Cryptosporidiosis in Reptiles:

 

A Hidden Killer!

Many reptile keepers dread to hear the word ‘Crypto’ and for good reason, as this is a parasite which can have devastating consequences and wipe out entire collections of reptiles in severe cases. Cryptosporidium infections are found in a wide variety of reptile species, and can cause severe debilitation and death in many, whilst being a commensal or harmless gut organism in others. The parasite is a protozoan single celled organism with a direct life cycle meaning the host becomes reinfected very quickly with the next generation of eggs contained in faecal material. The importance of this life cycle mode is that infection can spread very rapidly throughout reptile collections unless very strict hygiene and disinfection protocols are put in place. Because some animals may be subclinical carriers with no visible symptoms, by the time an animal is identified as infected the organism may have spread to many others in a collection. Infection can be mild and only cause short term diarrhoea or can lead to severe chronic diarrhoea, wasting, anorexia, failure to thrive and even death. Other signs of disease sometimes occur such as inner ear infections, reproductive failures and secondary infections such as stomatitis associated with immune debilitation. Cryptosporidia species infecting reptiles are not thought to be transmissible to humans, although we have two species that cause severe gastrointestinal illness of our own.

The first difficulty in treating this infection is that it is difficult to diagnose. Quite often it is impossible to detect on routine faecal analysis even with specialised staining techniques, hence the prefix ‘crypto-‘ meaning ‘hidden’. Many infected animals turn up negative on faecal tests as the parasite is an intermittent shedder, and can also exist in low numbers in the intestinal lining making it extremely easy to stay undetected. The other tests involve a PCR or ELISA test which detect the parasite DNA and are more sensitive but again this relies on the organism showing up in the sample to be tested. The only certain way to diagnose the parasite is on post mortem microscopic examination of sections of gut lining. The second reason it is problematic is that there are no treatments that are 100% reliable or effective. In fact, most reptiles that are showing clinical signs of cryptosporidiosis are already too debilitated to survive, and the treatments themselves may actually do more harm than good. Various treatments have been trialled including various classes of antibiotics, anti-parasitic drugs and even concentrated bovine serum preparations with limited success rates. In some cases, and specifically in large collections it may be necessary to humanely euthanase infected individuals as their prognosis is so poor, in order to safeguard the remaining non-infected animals. Identifying infected versus non-infected individuals can however be challenging.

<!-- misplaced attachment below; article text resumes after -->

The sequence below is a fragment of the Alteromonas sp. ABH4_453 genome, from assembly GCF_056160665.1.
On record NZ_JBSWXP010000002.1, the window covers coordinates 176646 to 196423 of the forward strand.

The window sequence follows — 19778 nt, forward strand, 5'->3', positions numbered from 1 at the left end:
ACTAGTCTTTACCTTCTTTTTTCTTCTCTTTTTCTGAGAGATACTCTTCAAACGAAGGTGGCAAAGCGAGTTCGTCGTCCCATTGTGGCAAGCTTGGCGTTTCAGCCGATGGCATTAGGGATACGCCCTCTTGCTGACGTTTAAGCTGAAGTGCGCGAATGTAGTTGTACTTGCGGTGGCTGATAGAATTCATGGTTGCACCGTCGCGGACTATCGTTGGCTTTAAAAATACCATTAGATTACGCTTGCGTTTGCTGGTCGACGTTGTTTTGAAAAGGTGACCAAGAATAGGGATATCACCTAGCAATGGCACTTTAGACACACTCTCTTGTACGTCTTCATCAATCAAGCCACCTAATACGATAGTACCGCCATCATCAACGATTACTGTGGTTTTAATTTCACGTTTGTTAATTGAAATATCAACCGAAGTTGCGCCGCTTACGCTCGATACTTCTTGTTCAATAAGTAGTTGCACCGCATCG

For these reasons, it is vital that proper quarantine and isolation is carried out on new reptiles when adding to an existing collection. Strict hygiene practices that limit the spread of faecal contamination from one vivarium to the next will limit spread of infection. Particular caution must be taken with any wild-caught individuals, reptiles that are failing to thrive, or repeatedly refuse or regurgitate food, the latter being a common sign of infection in snakes. Leopard geckoes seem to be particularly vulnerable, although it is debatable whether this is due to genuine species susceptibility or due to the tendency towards large, intensive style husbandry conditions with many animals kept in close proximity at breeding facilities. Indeed, the biggest problems with Cryptosporidiosis in reptiles occur in large collections and breeding facilities so in these situaitions proper biosecurity measures and strict quarantine and testing policies should be put in place.

 

If you have a reptile that is showing any of the symptoms such as diarrhoea, inappetance, anorexia, weight loss or general ill thrift it is always wise to consult a trusted and experienced reptile veterinarian. Several other diseases can mimic signs of infection ranging from heavy roundworm or pinworm burdens, liver disease and intestinal impactions to more serious internal or metabolic problems. A good reptile vet should be able to outline a clear diagnostic and treatment plan based on the specific history and presentation on a case by case basis.